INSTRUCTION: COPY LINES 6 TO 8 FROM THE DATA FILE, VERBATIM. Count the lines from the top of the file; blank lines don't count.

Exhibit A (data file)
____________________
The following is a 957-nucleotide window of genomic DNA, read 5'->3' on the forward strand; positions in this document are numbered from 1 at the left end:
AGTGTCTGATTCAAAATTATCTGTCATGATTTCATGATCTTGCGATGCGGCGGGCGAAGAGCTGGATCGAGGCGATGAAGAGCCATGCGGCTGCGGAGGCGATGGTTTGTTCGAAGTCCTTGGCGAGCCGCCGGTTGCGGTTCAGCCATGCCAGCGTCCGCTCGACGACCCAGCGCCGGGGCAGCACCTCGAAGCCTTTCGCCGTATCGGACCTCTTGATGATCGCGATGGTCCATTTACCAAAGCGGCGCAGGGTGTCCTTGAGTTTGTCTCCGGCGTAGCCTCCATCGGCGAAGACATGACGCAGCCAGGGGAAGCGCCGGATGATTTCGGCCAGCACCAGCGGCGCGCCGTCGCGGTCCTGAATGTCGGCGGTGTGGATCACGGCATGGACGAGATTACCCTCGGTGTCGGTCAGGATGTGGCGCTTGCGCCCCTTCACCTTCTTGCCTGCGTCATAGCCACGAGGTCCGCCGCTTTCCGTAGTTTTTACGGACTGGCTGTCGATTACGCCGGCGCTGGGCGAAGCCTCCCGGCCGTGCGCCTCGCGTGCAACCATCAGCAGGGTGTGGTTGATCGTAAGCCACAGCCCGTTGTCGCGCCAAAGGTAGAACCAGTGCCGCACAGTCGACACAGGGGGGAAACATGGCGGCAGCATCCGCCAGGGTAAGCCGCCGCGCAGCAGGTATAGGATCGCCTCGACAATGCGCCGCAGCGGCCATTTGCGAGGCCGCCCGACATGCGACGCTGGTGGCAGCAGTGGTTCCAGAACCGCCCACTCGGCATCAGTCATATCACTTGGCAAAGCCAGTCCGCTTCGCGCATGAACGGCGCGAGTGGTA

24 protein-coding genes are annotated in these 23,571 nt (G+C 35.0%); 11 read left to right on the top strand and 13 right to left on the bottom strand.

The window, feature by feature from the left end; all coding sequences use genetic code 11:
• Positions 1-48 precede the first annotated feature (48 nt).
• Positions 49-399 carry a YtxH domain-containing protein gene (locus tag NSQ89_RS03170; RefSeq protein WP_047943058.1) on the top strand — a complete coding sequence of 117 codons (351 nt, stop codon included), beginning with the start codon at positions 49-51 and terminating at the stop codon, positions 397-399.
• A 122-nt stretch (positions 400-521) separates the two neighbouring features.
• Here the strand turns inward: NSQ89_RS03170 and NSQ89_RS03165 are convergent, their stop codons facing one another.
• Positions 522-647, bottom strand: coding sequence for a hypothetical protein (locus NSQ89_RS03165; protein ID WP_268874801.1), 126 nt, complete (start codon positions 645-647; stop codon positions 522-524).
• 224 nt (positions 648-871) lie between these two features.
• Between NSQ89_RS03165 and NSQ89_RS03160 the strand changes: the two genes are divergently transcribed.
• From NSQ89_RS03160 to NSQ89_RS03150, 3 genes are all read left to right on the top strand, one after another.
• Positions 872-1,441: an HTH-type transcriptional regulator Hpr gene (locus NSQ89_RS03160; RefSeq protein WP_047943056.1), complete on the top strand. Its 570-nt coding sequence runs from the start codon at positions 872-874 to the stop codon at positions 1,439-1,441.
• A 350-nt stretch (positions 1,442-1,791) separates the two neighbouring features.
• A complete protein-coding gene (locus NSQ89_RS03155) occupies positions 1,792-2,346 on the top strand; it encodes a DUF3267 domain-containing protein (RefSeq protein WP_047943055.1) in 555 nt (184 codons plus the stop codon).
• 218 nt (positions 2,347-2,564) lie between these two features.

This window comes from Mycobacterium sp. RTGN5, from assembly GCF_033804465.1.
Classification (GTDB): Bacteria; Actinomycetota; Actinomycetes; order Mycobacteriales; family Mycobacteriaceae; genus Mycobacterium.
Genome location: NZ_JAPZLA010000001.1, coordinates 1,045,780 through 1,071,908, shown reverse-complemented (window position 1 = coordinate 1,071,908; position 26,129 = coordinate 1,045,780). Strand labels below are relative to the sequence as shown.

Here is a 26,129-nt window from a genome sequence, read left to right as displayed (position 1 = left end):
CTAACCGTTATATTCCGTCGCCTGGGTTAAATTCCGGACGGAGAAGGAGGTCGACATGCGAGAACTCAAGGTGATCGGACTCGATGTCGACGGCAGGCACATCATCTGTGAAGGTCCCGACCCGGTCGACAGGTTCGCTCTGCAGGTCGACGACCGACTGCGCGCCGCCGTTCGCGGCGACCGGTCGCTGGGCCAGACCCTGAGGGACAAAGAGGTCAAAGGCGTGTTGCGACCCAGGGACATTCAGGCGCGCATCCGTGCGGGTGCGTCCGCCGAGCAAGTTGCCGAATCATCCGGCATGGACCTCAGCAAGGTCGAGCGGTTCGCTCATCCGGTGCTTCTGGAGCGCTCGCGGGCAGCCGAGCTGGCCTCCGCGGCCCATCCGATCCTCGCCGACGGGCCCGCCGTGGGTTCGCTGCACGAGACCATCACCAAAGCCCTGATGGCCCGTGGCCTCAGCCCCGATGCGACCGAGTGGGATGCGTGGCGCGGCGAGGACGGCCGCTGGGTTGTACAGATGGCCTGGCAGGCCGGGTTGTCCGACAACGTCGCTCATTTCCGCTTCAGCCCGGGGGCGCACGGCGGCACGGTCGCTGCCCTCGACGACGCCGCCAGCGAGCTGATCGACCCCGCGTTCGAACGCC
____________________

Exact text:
• Positions 49-399 carry a YtxH domain-containing protein gene (locus tag NSQ89_RS03170; RefSeq protein WP_047943058.1) on the top strand — a complete coding sequence of 117 codons (351 nt, stop codon included), beginning with the start codon at positions 49-51 and terminating at the stop codon, positions 397-399.
• A 122-nt stretch (positions 400-521) separates the two neighbouring features.
• Here the strand turns inward: NSQ89_RS03170 and NSQ89_RS03165 are convergent, their stop codons facing one another.